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Howard Berkes

More than the ice is frosty at the Olympic Oval outside Salt Lake City this week, as short track speedskaters begin the 2012-2013 season.

U.S. skaters are split over allegations of abuse leveled against two coaches and a claim that one coach ordered the sabotage of a Canadian competitor's skates at an international competition last year.

The nation's smallest and most remote places are providing Mitt Romney's biggest margins in battleground states as the 2012 presidential race enters its final weeks.

In fact, rural counties are keeping Romney competitive in the states that are now up for grabs. That's what a new bipartisan survey indicates. The poll also finds that President Obama's rural support has plunged since 2008.

The allegations of physical and verbal abuse at U.S. Speedskating have a new twist: A coach allegedly directed a skater to tamper with the skates of a Canadian competitor at an international competition last year — and the skater complied.

The abuse allegations against U.S. Olympic short track speedskating coach Jae Su Chun have escalated with a demand for arbitration and an "open and ongoing investigation" by police.

But while a large group of skaters charge Chun with abuse, another set has issued a statement in support of the coach.

U.S. Speedskating has placed head short track coach Jae Su Chun on administrative leave in response to complaints of physical, verbal and psychological abuse.

Nineteen current and former skaters, including five Olympic medalists, signed complaints filed with U.S. Speedskating and the U.S. Olympic Committee. An attorney for the skaters says two of the athletes are also completing police reports in Utah, where U.S. Speedskating is based and where the athletes train.

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RENEE MONTAGNE, HOST:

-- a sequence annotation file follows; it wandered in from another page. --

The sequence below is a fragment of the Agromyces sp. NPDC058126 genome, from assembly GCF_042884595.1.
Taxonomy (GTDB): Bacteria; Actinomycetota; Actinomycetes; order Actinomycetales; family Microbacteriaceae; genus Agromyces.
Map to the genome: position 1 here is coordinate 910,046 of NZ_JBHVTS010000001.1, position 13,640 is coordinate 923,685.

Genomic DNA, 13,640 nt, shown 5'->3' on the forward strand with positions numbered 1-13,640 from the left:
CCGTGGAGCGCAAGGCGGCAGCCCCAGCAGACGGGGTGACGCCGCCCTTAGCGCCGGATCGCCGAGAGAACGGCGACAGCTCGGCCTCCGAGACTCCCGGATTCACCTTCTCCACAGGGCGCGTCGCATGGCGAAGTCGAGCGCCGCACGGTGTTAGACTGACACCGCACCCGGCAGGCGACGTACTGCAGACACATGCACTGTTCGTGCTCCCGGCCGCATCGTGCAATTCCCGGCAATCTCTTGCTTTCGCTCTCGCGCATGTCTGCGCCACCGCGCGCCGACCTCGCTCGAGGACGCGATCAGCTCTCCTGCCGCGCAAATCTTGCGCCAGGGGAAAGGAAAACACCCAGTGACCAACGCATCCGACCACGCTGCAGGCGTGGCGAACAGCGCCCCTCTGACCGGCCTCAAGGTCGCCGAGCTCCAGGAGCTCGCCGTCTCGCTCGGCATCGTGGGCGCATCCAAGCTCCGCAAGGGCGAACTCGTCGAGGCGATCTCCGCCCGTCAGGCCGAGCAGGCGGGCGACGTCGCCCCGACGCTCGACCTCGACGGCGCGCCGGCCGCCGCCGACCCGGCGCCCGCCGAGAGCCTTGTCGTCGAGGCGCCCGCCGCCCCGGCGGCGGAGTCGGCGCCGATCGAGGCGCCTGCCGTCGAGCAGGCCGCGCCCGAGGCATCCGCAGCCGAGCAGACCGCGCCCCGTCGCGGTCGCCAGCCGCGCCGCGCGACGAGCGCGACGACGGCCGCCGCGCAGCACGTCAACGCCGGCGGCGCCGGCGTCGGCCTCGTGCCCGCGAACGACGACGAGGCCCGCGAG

Two big gold medal matches of the Olympics are set for tonight in London. Both involve American women's teams with extraordinary incentives to win.

The American women's water polo team will again chase an elusive gold medal, this time at the London Olympics. The team qualified for the gold medal match by defeating longtime Olympic rival Australia.

Tied after regular time expired, the Americans scored two goals in overtime to beat the Australian water polo women, 11-9. Now the U.S. team moves on to the gold medal match Thursday.

An only-at-the-Olympics tale:

As Michael Phelps left a news conference at the Olympic Aquatic Center on Saturday, a photographer rushed up and asked, "Can I get one more photo?"

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LINDA WERTHEIMER, HOST:

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RENEE MONTAGNE, HOST:

It's MORNING EDITION, from NPR News. Good morning. I'm Renee Montagne.

STEVE INSKEEP, HOST:

Missy Franklin couldn't contain herself — in the pool, on the medals stand and at her first gold medal news conference — after a dramatic finish in the 100 meter Olympic backstroke Monday night in London.

It wasn't an easy race. Out front and pulling hard with her graceful but powerful strokes, Emily Seebohm of Australia led in the last 50 meters, with the American Franklin a few strokes back.